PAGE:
The Bolivarian Revolution from a Feminist Point of View

Share on FacebookTweet about this on TwitterEmail this to someonePrint this pageShare on Tumblr / The Dawn / November 26, 2015. In the cycle of interviews with Venezuelan popular movements as a warm-up for the elections on December 6, we talked to Francis Monterola and Yolanda Saldarriaga, members of the Revolutionary School of Peoples Feminism, Identities and Sexualities.

What is the Revolutionary School of Peoples Feminism Identities and Sexualities? How was it created?

– Francis Monterola (FM): The School is a place of articulation of women’s organizations, of individuals and groups. We met with the political objective of building a new look on feminism from the grassroots, from organized women, those who are building communities, the settlers, the comrades who have fought in different areas of feminism. And in this historical moment of the Bolivarian Revolution, we got together and decided to move towards a joint platform.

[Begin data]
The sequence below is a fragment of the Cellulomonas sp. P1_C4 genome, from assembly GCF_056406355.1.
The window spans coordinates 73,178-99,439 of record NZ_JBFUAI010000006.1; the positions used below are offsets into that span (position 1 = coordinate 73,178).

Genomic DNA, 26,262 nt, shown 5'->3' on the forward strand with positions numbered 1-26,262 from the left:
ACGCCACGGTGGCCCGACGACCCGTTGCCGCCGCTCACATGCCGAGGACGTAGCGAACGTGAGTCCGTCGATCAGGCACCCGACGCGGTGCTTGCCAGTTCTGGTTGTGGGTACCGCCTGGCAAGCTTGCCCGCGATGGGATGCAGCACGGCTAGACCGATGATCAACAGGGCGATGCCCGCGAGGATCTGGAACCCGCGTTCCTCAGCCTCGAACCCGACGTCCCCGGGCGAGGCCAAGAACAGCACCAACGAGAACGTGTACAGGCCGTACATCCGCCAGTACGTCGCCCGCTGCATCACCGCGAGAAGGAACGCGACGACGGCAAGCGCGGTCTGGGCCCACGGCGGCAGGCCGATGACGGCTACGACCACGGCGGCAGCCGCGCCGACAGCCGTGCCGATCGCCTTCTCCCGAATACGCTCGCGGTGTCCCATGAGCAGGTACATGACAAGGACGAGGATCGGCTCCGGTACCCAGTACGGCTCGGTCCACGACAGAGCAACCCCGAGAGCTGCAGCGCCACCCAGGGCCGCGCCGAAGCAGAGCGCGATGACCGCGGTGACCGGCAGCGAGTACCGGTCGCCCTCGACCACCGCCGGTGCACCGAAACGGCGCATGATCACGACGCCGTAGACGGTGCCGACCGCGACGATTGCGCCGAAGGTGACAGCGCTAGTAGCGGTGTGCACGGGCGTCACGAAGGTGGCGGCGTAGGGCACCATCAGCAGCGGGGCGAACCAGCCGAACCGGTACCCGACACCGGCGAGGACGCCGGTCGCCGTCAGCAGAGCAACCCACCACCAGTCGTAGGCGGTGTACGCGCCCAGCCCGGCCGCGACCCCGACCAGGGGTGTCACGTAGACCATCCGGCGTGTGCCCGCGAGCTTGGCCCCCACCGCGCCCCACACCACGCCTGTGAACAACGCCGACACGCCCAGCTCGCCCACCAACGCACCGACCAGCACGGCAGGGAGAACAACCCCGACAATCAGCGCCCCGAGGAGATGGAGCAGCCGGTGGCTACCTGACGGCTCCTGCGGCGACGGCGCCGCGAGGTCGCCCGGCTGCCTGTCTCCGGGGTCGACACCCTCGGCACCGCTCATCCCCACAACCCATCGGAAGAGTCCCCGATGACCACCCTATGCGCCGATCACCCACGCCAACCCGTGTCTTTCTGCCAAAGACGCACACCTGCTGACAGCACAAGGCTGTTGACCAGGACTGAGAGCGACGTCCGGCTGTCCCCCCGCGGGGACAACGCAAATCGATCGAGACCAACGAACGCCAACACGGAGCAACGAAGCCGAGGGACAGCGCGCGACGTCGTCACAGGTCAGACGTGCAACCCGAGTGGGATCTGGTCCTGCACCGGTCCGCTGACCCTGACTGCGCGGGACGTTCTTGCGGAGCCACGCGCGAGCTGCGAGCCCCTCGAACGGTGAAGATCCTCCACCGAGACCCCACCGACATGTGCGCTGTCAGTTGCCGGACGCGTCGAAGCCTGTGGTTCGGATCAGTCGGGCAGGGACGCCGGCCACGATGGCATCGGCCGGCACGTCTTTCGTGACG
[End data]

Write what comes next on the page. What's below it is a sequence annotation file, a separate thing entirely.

Yolanda Saldarriaga (YS): The history of the School were spaces of coordination between organizations such as Pobladores, the Bolivar and Zamora Revolutionary Current (CRBZ), the National Association of Free and Alternative Community Media (ANMCLA) and groups of feminist women, who decided that political training was our excuse to get together and support each other, because the gender struggle in mixed organizations is very complex. From there on, we started making national meetings and creating a permanent coordination space, which now is present in six states, and more coordinations in ten states with different groups.

What are the developments in the feminist struggle conquered during the Bolivarian Revolution?